US9298314B2 - Mitigation of display update noise using proximately disposed coupling electrode - Google Patents

Mitigation of display update noise using proximately disposed coupling electrode Download PDF

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US9298314B2
US9298314B2 US14308986 US201414308986A US9298314B2 US 9298314 B2 US9298314 B2 US 9298314B2 US 14308986 US14308986 US 14308986 US 201414308986 A US201414308986 A US 201414308986A US 9298314 B2 US9298314 B2 US 9298314B2
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electrodes
display
plurality
coupling
electrode
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US20150220206A1 (en )
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Imre Knausz
Eric Scott Bohannon
Christopher A. Ludden
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Synaptics Inc
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Synaptics Inc
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    • GPHYSICS
    • G06COMPUTING; CALCULATING; COUNTING
    • G06FELECTRIC DIGITAL DATA PROCESSING
    • G06F3/00Input arrangements for transferring data to be processed into a form capable of being handled by the computer; Output arrangements for transferring data from processing unit to output unit, e.g. interface arrangements
    • G06F3/01Input arrangements or combined input and output arrangements for interaction between user and computer
    • G06F3/03Arrangements for converting the position or the displacement of a member into a coded form
    • G06F3/041Digitisers, e.g. for touch screens or touch pads, characterised by the transducing means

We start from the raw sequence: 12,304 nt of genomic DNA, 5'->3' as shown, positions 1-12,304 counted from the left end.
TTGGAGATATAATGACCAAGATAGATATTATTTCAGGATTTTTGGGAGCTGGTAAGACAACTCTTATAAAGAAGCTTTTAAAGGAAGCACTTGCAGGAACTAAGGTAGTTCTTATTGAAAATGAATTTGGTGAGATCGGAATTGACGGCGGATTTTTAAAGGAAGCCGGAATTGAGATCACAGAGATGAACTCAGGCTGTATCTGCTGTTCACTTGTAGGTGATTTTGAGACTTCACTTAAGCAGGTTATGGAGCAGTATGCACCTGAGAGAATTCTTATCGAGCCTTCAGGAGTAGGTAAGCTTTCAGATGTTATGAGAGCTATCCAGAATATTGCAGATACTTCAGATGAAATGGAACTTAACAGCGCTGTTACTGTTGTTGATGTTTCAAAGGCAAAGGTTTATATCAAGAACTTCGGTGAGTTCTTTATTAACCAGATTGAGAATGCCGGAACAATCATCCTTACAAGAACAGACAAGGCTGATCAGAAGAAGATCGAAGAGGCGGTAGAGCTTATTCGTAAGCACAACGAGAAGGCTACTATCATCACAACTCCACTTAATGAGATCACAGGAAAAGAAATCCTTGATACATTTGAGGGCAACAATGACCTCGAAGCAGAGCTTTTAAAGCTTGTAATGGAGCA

• G06F3/0416Control and interface arrangements for touch screen
    • G06F3/0418Control and interface arrangements for touch screen for error correction or compensation, e.g. parallax, calibration, alignment
    • GPHYSICS
    • G06COMPUTING; CALCULATING; COUNTING
    • G06FELECTRIC DIGITAL DATA PROCESSING
    • G06F3/00Input arrangements for transferring data to be processed into a form capable of being handled by the computer; Output arrangements for transferring data from processing unit to output unit, e.g. interface arrangements
    • G06F3/01Input arrangements or combined input and output arrangements for interaction between user and computer
    • G06F3/03Arrangements for converting the position or the displacement of a member into a coded form
    • G06F3/041Digitisers, e.g. for touch screens or touch pads, characterised by the transducing means
    • G06F3/0412Integrated displays and digitisers
    • GPHYSICS
    • G06COMPUTING; CALCULATING; COUNTING
    • G06FELECTRIC DIGITAL DATA PROCESSING
    • G06F3/00Input arrangements for transferring data to be processed into a form capable of being handled by the computer; Output arrangements for transferring data from processing unit to output unit, e.g. interface arrangements